Nymphs climb out of the water and shed their skins to become adults. This is usually in late winter. The adults live just long enough to mate and lay their eggs. The nymphs hatch shortly and feed for a while before going into diapause (a hibernation-like state) from mid-spring until fall. Their main period of growth and activity is fall and winter.
The defining need of winter stonefly nymphs is for very high levels of oxygen in the water. Warm temperatures, excessive organic matter, and many pollutants all reduce oxygen levels. The result: they're only active in the coldest part of the year and are very sensitive to pollution.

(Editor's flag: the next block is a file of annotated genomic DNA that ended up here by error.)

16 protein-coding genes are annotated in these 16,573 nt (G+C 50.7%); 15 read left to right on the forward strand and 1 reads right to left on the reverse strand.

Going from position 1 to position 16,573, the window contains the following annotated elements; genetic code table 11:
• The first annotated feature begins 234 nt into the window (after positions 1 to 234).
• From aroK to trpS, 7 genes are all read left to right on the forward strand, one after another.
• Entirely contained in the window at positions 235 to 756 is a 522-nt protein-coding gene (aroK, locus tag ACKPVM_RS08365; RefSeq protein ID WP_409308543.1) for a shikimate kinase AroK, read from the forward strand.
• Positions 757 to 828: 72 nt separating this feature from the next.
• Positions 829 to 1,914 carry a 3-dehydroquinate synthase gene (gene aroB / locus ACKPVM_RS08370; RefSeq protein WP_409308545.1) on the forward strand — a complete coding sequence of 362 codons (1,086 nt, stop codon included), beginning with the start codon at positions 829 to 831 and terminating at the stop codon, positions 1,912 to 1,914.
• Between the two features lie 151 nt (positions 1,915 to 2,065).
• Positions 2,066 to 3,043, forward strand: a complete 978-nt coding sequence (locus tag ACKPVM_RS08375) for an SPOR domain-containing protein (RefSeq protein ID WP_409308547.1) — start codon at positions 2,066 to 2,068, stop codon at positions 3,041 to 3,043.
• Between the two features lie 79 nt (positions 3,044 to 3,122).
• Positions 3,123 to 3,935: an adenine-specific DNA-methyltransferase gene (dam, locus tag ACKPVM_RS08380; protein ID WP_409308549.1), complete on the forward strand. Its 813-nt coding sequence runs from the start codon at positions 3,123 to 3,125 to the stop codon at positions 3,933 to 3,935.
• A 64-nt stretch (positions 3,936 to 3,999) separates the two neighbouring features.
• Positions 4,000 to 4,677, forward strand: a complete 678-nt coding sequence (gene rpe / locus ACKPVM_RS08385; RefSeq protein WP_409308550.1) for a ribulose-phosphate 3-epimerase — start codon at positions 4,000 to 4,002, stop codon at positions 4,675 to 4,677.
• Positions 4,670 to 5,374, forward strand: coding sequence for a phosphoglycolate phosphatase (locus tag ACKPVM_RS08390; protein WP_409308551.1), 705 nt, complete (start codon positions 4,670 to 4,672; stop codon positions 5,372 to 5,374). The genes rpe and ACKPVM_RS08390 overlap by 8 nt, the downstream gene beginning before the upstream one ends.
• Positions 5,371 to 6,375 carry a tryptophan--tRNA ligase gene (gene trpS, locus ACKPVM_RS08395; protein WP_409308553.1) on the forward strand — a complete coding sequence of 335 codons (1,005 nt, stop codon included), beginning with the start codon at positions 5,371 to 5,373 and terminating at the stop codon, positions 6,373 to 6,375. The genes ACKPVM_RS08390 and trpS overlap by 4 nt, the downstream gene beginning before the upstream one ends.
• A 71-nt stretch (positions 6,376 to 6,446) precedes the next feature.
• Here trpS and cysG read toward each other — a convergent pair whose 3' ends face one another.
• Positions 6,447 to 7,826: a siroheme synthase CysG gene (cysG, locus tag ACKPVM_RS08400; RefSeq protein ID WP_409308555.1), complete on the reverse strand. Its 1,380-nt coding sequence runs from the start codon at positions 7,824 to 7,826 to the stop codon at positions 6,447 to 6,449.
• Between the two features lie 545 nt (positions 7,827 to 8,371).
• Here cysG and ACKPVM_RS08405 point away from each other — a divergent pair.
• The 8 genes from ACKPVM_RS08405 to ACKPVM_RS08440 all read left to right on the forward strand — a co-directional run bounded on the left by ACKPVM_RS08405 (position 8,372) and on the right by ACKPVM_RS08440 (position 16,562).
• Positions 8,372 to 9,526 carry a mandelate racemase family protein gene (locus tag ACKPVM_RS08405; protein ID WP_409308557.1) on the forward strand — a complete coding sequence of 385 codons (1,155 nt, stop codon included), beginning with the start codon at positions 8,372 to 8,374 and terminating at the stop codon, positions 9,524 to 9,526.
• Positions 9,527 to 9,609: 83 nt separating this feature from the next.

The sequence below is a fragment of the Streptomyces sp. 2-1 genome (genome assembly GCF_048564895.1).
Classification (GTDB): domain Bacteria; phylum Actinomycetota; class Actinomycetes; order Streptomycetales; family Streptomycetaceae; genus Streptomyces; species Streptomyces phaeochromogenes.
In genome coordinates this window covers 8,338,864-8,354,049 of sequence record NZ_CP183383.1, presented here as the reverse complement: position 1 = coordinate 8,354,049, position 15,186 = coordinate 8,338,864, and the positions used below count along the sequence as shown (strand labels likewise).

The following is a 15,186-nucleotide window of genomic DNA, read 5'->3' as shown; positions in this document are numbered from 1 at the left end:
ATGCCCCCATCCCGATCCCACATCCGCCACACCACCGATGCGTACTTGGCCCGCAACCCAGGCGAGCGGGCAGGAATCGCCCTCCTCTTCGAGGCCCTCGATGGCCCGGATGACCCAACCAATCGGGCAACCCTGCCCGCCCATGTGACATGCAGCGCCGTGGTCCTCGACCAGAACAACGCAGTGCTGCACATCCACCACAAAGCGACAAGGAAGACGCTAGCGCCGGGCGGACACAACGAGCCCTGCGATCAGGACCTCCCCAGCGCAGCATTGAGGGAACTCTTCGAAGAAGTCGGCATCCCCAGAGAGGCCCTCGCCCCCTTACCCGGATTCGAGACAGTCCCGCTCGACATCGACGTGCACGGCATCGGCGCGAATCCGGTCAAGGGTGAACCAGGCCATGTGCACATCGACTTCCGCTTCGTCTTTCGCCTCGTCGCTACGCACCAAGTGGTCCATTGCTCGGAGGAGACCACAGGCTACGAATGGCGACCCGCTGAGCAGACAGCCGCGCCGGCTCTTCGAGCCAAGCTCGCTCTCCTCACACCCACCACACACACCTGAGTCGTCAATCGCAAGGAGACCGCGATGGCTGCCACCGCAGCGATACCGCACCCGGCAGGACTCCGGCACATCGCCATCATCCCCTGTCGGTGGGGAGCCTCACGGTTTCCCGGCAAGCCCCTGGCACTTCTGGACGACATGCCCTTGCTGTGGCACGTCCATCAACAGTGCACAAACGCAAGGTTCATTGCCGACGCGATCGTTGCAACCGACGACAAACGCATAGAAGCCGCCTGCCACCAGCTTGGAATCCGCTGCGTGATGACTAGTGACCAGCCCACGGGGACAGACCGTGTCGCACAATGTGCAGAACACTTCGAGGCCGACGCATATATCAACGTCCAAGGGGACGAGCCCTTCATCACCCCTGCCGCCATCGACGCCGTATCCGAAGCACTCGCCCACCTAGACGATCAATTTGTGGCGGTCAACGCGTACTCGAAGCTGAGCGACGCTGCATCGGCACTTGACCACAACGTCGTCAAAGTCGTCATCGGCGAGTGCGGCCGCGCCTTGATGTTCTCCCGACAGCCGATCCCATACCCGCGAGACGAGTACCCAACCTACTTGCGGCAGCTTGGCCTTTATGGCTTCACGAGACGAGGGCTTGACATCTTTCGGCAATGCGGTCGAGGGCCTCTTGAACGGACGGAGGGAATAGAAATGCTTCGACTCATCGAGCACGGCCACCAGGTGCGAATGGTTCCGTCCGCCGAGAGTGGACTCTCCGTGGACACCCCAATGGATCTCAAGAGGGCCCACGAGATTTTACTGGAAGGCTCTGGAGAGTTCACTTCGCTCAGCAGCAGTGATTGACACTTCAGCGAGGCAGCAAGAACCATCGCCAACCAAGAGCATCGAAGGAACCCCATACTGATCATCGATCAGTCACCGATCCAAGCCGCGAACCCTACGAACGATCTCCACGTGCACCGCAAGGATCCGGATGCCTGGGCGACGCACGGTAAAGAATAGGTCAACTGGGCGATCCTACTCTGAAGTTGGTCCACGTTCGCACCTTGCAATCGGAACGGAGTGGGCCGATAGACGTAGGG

Their main interest to humans is as an indicator species: you can tell that water is unpolluted if stoneflies live there.
Вот какая у нас в Висконсине чистая вода!